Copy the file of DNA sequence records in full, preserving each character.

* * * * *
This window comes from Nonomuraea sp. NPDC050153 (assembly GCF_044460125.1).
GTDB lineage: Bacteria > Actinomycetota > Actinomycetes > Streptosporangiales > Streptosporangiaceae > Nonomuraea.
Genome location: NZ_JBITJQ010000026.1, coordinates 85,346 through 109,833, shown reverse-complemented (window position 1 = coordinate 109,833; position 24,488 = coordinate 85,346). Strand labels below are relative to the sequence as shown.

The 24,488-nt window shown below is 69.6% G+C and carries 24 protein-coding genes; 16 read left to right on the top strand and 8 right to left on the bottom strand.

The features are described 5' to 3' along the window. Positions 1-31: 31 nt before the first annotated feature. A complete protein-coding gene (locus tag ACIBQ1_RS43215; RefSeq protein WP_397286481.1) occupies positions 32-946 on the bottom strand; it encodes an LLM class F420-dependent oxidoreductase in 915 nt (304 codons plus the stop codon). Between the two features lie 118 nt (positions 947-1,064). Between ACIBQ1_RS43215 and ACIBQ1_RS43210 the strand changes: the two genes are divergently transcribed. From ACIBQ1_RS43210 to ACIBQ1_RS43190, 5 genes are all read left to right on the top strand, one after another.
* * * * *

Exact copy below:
This window comes from Nonomuraea sp. NPDC050153 (assembly GCF_044460125.1).
GTDB lineage: Bacteria > Actinomycetota > Actinomycetes > Streptosporangiales > Streptosporangiaceae > Nonomuraea.
Genome location: NZ_JBITJQ010000026.1, coordinates 85,346 through 109,833, shown reverse-complemented (window position 1 = coordinate 109,833; position 24,488 = coordinate 85,346). Strand labels below are relative to the sequence as shown.

The 24,488-nt window shown below is 69.6% G+C and carries 24 protein-coding genes; 16 read left to right on the top strand and 8 right to left on the bottom strand.

The features are described 5' to 3' along the window. Positions 1-31: 31 nt before the first annotated feature. A complete protein-coding gene (locus tag ACIBQ1_RS43215; RefSeq protein WP_397286481.1) occupies positions 32-946 on the bottom strand; it encodes an LLM class F420-dependent oxidoreductase in 915 nt (304 codons plus the stop codon). Between the two features lie 118 nt (positions 947-1,064). Between ACIBQ1_RS43215 and ACIBQ1_RS43210 the strand changes: the two genes are divergently transcribed. From ACIBQ1_RS43210 to ACIBQ1_RS43190, 5 genes are all read left to right on the top strand, one after another.